My 13-year old son and I have been looking at some homes online and here are some of his best lines after viewing some of them:

“And here is where we keep the hostages …”

“What’s with that wallpaper? People if you’re going to put it up fully commit and add it to the whole room.”

“That house looks like somewhere they’d film a horror film.”

Needless to say, this house hunting journey has not been fun. It is also not lost on us that selling our house, which we haven’t been able to fix up as much as we would have liked over the years, has the potential to be equally soul-sucking.

Written by Lisa R. Howeler

As a writer, photographer and former journalist, Lisa R. Howeler writes a little bit about everything on her blog Boondock Ramblings. She self-published her first novel, A Story to Tell, in September 2019 on Amazon. She's a wife and a mother and enjoys a good John Wayne movie and a cozy Jan Karon book. She's also a freelance writer and photographer who is a contributor to various stock agencies, including Lightstock and Alamy. Her photography work focuses on documentary and photojournalism.

7 comments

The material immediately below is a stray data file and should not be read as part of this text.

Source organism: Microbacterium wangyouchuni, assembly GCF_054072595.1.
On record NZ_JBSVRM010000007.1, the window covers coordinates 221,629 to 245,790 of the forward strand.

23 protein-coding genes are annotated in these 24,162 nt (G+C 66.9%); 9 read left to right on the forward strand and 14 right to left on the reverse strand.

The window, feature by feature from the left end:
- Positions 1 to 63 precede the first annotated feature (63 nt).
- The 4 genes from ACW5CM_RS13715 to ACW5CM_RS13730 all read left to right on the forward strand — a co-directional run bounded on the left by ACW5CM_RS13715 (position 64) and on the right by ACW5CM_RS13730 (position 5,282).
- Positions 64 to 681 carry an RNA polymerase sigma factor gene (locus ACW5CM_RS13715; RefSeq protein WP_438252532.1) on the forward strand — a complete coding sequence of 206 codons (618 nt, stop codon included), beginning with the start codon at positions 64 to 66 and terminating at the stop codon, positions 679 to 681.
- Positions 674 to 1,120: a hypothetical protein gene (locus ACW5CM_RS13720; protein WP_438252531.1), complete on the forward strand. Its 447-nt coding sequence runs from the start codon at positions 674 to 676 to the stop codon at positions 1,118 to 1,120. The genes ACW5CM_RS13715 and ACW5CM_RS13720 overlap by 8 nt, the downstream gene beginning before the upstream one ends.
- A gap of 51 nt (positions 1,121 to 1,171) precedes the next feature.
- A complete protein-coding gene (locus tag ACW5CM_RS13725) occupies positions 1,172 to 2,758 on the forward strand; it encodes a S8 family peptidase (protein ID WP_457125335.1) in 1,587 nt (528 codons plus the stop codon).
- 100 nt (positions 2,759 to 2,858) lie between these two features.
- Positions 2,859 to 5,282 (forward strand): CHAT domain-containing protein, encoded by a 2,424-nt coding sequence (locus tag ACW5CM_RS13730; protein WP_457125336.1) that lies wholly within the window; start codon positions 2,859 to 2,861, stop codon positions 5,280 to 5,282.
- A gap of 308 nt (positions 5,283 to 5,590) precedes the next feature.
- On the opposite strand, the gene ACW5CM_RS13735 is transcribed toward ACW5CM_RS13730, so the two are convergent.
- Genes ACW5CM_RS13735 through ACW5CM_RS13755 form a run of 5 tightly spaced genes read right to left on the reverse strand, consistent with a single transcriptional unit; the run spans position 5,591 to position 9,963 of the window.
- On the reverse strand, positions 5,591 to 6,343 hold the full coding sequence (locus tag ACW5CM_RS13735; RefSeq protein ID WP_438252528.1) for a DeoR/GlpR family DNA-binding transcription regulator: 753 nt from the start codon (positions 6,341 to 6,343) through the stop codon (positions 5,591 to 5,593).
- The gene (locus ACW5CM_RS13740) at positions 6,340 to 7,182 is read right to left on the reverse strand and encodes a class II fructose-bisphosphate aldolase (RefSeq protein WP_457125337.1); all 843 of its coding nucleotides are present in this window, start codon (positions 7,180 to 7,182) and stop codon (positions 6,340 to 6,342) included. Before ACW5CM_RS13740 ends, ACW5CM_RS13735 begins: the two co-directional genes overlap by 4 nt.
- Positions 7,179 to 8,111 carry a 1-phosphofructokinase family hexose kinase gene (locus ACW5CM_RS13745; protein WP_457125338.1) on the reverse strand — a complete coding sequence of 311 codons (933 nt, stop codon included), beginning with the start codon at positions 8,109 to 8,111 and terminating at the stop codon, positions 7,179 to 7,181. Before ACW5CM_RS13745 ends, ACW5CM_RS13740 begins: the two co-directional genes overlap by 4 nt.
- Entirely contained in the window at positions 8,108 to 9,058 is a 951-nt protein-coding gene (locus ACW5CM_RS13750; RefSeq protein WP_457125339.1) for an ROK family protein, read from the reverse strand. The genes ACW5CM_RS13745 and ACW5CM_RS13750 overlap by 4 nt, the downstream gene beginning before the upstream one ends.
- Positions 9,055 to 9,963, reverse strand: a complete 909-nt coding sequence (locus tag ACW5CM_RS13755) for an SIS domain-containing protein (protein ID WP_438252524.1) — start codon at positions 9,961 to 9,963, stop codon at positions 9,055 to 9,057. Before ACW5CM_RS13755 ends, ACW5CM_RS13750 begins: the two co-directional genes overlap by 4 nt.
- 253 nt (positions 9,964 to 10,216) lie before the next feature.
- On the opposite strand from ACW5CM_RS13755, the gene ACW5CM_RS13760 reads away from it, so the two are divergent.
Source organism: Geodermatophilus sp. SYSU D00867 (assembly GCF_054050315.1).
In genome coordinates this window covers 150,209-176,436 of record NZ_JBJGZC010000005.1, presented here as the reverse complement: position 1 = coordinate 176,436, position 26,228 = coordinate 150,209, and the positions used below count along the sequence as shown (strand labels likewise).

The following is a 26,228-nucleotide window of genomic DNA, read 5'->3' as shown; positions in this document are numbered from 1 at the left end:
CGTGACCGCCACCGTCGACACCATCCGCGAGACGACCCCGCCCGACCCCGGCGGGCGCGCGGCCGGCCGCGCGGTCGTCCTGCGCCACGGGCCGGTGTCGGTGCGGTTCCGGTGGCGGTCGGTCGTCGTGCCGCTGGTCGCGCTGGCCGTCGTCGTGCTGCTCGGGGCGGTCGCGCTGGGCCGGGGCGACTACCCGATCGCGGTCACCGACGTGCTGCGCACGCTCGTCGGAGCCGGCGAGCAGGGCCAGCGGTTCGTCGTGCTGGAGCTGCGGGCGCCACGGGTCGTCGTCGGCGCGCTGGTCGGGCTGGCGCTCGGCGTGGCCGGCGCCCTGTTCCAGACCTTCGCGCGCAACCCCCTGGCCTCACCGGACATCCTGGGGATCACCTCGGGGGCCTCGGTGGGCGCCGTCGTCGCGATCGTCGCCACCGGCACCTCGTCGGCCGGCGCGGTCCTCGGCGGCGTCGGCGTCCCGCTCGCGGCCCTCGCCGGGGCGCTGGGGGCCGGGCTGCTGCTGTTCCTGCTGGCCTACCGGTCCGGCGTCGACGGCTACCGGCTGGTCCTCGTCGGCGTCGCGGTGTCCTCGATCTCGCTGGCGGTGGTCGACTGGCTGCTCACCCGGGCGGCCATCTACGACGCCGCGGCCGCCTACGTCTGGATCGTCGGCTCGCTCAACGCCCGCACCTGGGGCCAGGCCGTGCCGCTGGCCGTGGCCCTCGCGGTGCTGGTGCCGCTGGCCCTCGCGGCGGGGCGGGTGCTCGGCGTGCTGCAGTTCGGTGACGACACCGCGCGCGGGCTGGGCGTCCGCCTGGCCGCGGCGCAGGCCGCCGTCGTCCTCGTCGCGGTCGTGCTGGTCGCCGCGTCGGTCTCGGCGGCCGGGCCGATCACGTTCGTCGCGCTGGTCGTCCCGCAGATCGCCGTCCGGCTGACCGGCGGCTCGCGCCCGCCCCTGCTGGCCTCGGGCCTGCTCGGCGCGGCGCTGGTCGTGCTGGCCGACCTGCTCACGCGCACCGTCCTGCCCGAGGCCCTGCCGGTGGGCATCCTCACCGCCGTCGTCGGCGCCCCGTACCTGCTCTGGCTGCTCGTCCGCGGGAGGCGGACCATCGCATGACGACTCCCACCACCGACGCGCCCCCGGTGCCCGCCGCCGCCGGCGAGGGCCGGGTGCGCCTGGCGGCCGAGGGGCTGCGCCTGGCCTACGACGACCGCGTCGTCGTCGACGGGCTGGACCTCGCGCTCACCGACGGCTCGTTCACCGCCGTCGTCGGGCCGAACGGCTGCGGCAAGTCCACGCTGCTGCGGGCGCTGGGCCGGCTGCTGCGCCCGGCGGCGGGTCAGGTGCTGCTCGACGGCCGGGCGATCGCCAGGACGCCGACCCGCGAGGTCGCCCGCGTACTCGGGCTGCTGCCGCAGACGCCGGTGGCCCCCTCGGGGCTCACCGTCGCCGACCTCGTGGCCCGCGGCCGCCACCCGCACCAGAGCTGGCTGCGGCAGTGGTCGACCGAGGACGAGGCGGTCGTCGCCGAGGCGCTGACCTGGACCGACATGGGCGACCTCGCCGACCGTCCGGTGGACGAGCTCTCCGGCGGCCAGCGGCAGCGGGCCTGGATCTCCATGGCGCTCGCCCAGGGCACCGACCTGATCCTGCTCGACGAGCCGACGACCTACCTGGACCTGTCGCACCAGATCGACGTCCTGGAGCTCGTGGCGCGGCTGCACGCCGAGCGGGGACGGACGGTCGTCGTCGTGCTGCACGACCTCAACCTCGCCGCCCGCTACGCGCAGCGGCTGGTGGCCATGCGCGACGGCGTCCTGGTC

1. That is so stressful, I hope something comes up that you all love. I have been watching a lot of YouTube tiny house clips and they are so cute. It is amazing all they can fit into such a small space. Some of those tiny house aren’t so tiny with their outdoor living areas and lofts up above, they look huge. There are a lot of tiny house people that put their homes on friends and relatives properties so they are close to family. Homes here in Arizona are very expensive. The only reason my husband and I were able to afford the home we live in here in our city is because it was in foreclosure when the original owners died and their kids stopped paying the mortgage and taxes on it. They got really angry and trashed the place when they were kicked out. They drilled holes in the pool and used a sledge hammer to knock out chunks. They turned on all the facets and flooded the house as well. We had so much work to do when we got it. Old homes have good bones though so it was worth it to us. This home in the city was built in the 1950’s. I do hope you find a home you love and is close to your parents, that will be good for the kids and them as well.